James K. A. Smith, in an extended analysis of how our habits shape our orientation to the world, reflects on the impact of Facebook and Twitter on teenagers:
I do not envy our four teenagers in the least: far from carefree, their adolescence is a tangled web of angst that is, I think, qualitatively different from that of past generations. The difference, I suggest, stems from a unique constellation of cultural habits that has exacerbated their self-consciousness to an almost-paralyzing degree.
Granted, self-consciousness is part of the rite of passage that is adolescence. The hormonal effects on teenaged bodies make them realize they are bodies in ways that surprise them. They inhabit their bodies as foreign guests, constantly imagining that all eyes are upon them as they go to sharpen their pencil or climb the stairs at a football game. Such self-consciousness has always bred its own warped ontology in which the teenager is the center of the universe, praying both that no one will notice and that everyone would.
The advent of social media has amplified this exponentially. In the past, there would have been spaces where adolescents could escape from these games, most notably in the home. Whatever teenagers might have thought of their parents, they certainly didn’t have to put on a show for them. The home was a space to let down your guard, freed from the perpetual gaze of your peers. You could almost forget yourself. You could at least forget how gawky and pimpled and weird you were, freed from the competition that characterizes teenagedom.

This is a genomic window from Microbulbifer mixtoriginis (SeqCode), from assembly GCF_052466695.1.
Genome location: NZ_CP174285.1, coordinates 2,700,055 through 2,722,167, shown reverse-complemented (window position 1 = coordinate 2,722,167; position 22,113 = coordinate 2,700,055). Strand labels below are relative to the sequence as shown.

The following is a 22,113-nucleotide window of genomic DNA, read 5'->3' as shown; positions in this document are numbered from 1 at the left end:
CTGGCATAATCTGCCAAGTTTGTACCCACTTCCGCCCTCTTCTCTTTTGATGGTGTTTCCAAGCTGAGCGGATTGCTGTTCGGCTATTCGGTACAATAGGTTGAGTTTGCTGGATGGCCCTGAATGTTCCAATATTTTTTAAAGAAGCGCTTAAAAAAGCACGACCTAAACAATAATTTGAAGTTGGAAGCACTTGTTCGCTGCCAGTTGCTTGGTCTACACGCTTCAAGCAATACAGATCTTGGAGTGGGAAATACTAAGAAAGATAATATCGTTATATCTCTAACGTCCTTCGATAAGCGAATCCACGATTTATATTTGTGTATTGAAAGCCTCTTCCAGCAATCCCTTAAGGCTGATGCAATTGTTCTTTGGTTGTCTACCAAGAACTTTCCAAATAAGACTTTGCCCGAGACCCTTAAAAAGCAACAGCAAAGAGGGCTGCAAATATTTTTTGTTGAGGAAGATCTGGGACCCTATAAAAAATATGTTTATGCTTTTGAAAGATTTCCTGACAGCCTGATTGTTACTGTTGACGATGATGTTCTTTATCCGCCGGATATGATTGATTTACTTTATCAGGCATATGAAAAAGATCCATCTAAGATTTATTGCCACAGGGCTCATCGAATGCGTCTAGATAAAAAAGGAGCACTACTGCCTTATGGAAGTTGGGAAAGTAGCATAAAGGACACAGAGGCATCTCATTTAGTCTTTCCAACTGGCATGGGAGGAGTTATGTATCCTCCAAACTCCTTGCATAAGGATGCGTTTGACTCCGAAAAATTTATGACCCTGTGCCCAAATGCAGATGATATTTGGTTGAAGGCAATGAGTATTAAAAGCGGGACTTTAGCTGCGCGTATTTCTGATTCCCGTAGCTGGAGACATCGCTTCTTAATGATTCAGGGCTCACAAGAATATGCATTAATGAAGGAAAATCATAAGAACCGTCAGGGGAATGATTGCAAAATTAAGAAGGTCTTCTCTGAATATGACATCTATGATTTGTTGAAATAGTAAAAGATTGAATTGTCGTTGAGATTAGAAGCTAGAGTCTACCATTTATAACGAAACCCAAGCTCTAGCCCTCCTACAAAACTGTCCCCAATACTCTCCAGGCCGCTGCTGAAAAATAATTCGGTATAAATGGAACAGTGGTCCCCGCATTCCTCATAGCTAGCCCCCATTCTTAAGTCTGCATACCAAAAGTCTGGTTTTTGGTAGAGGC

No longer. The space of the home has been punctured by the intrusion of social media such that the competitive world of self-display and self-consciousness is always with us. The universe of social media is a ubiquitous panopticon.
The teenager at home does not escape the game of self-consciousness; instead, she is constantly aware of being on display – and she is regularly aware of the exhibitions of others. Her Twitter feed incessantly updates her about all of the exciting, hip things she is not doing with the “popular” girls; her Facebook pings nonstop with photos that highlight how boring her homebound existence is. And so she is compelled to constantly be “on,” to be “updating” and “checking in.” The competition for coolness never stops. She is constantly aware of herself – and thus unable to lose herself in the pleasures of solitude: burrowing into a novel, pouring herself out in a journal, playing with fanciful forms in a sketch pad. More pointedly, she loses any orientation to a project. Self-consciousness is the end of teleology…
With the expansion of social media, every space is a space of “mutual self-display.” As a result, every space is a kind of visual echo chamber. We are no longer seen doing something; we’re doing something to be seen.
– from Imagining the Kingdom: How Worship Works (Cultural Liturgies), 145-6.